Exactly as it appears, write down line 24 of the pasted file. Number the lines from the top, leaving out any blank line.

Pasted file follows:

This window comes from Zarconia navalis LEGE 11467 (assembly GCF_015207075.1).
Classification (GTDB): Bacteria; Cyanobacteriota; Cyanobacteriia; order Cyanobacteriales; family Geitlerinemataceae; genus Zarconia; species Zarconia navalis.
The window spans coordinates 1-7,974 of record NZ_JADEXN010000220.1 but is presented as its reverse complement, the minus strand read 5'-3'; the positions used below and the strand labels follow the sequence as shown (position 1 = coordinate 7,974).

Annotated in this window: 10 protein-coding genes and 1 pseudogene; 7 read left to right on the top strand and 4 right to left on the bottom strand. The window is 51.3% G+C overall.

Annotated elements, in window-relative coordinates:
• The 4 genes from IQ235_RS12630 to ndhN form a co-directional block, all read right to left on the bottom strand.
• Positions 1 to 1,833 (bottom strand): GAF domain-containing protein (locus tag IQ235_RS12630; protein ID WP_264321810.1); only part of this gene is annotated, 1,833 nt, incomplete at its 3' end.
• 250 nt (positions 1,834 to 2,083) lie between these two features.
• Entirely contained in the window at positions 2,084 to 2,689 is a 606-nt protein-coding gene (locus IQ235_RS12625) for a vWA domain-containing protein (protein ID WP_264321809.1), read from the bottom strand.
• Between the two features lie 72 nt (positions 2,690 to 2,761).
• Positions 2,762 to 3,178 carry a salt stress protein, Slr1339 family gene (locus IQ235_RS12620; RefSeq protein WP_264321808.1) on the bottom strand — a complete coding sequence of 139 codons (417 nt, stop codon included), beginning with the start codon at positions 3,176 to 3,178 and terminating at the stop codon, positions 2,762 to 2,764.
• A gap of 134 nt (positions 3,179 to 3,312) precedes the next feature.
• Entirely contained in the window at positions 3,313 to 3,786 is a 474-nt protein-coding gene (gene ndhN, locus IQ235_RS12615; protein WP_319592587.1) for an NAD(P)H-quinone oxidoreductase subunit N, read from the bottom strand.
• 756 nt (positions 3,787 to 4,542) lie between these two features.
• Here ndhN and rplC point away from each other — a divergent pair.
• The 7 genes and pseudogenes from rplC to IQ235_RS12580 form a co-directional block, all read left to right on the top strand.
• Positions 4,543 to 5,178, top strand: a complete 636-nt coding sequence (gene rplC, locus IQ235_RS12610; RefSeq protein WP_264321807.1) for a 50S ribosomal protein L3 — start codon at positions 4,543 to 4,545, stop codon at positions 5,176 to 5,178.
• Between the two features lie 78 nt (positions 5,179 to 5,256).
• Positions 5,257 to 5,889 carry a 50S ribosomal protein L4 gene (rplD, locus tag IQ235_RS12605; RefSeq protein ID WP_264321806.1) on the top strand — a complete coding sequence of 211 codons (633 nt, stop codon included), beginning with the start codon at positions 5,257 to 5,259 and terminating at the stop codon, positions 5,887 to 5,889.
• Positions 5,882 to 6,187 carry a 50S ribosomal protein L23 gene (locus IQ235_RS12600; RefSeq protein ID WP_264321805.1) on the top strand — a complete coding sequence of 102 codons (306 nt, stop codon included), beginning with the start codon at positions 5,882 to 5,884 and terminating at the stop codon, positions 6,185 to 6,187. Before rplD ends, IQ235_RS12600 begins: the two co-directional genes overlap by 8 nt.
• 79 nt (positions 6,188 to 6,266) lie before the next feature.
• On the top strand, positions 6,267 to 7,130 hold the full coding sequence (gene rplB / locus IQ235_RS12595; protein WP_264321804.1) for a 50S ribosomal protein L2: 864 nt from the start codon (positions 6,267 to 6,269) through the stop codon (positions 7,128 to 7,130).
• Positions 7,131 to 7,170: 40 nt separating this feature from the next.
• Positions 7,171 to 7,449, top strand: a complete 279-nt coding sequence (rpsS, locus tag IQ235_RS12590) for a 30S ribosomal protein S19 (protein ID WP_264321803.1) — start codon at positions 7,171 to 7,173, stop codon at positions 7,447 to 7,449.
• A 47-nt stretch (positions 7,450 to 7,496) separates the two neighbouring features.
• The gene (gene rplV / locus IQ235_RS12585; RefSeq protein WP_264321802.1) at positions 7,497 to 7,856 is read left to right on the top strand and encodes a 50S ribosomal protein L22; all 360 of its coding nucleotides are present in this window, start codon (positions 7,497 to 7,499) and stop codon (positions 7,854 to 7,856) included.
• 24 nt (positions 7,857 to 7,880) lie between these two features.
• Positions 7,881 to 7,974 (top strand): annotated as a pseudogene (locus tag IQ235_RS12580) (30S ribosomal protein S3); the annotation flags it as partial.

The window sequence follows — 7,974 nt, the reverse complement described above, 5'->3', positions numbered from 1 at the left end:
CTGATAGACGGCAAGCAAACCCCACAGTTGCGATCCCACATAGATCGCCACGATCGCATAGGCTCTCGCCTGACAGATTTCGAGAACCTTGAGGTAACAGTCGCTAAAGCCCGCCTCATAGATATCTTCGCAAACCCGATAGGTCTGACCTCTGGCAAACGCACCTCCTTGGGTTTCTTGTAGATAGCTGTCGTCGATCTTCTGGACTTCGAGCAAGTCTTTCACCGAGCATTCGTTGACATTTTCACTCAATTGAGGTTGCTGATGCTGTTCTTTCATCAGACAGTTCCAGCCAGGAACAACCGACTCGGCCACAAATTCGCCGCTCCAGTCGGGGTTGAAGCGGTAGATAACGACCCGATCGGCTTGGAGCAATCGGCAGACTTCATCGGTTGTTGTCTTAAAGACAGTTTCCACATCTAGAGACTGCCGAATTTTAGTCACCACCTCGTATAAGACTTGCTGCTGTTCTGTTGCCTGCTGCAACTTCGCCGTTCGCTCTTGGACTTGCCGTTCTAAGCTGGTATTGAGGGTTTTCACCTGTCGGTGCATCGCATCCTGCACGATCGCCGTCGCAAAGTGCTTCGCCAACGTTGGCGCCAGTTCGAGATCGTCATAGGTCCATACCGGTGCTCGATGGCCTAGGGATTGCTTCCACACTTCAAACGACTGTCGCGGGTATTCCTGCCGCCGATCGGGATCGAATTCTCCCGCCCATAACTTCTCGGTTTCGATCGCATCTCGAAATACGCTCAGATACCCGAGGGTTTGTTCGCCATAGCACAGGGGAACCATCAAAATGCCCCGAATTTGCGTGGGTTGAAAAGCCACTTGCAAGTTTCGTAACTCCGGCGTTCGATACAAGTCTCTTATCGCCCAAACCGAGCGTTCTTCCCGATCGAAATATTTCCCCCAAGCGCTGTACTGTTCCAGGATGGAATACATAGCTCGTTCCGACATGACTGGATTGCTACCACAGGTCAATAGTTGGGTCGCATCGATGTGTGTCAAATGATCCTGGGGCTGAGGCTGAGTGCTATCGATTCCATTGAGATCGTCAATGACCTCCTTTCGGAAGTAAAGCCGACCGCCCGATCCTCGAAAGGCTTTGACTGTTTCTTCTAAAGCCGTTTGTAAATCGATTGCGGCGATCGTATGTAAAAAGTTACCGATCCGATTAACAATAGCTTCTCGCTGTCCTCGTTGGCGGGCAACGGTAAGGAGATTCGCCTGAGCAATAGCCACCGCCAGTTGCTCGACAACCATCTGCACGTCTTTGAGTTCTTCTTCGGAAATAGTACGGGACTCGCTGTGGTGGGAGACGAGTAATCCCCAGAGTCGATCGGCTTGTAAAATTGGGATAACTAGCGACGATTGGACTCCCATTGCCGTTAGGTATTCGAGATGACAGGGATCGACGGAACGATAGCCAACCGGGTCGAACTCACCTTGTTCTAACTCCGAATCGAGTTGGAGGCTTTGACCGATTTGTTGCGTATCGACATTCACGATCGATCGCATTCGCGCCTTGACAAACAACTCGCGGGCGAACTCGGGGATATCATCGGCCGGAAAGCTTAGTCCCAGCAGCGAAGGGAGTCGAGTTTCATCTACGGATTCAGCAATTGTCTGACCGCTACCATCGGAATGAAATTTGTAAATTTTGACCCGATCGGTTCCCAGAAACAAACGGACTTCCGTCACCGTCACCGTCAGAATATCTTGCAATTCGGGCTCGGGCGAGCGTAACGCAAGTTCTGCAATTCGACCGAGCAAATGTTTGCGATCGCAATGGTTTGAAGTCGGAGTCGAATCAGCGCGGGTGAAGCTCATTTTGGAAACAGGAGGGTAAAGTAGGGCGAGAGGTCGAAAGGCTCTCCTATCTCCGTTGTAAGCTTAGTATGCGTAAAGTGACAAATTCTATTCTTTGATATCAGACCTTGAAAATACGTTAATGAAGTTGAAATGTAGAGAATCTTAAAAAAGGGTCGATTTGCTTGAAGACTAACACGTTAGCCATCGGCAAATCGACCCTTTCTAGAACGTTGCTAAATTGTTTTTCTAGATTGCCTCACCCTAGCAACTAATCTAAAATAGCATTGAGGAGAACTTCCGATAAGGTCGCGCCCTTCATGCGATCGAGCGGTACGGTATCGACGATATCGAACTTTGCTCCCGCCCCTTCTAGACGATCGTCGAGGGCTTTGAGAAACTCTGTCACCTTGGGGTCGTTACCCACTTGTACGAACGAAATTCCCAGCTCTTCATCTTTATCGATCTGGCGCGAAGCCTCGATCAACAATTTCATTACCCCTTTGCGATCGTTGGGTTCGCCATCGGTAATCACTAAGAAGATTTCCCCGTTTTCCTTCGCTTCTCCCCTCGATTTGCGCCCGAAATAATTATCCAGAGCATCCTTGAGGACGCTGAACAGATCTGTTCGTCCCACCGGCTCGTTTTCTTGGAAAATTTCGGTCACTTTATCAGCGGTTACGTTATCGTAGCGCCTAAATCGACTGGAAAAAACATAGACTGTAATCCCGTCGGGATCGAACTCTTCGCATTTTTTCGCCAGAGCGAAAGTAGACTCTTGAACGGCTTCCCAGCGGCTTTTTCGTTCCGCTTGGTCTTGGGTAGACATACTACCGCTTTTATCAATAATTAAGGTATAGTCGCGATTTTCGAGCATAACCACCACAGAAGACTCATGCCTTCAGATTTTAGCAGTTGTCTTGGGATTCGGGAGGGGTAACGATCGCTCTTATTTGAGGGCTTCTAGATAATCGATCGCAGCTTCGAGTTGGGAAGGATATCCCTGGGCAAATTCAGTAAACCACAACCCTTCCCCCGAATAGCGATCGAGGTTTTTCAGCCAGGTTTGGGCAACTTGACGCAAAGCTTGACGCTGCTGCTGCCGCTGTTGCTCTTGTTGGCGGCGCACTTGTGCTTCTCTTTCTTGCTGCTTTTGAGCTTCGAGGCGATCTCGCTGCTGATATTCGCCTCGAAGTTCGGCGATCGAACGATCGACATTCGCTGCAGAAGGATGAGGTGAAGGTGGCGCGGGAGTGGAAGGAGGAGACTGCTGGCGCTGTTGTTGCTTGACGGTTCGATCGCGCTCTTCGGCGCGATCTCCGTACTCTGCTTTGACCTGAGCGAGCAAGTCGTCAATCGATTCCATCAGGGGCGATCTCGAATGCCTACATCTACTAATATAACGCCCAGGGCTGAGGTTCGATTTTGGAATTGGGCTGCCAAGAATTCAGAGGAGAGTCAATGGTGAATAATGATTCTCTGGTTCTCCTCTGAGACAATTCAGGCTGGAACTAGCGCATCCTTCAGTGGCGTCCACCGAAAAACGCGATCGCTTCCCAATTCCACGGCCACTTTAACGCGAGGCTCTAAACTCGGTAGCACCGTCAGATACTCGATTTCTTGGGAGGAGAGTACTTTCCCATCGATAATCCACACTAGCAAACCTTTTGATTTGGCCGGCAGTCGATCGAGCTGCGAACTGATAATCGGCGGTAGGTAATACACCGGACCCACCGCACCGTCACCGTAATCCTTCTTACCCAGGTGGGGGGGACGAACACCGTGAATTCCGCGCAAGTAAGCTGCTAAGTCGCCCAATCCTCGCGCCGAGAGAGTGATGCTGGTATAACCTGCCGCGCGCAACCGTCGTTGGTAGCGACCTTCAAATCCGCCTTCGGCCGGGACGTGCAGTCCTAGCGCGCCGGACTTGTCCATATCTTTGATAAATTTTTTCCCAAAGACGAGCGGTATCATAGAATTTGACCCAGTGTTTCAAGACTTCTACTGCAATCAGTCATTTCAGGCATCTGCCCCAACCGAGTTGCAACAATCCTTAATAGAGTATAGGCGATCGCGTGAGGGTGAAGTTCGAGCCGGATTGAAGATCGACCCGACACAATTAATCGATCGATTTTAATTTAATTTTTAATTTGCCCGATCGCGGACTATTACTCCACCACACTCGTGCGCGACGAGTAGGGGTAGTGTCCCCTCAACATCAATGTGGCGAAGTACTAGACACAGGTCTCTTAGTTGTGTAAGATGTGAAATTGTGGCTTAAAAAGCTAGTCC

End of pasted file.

• Positions 7,171 to 7,449, top strand: a complete 279-nt coding sequence (rpsS, locus tag IQ235_RS12590) for a 30S ribosomal protein S19 (protein ID WP_264321803.1) — start codon at positions 7,171 to 7,173, stop codon at positions 7,447 to 7,449.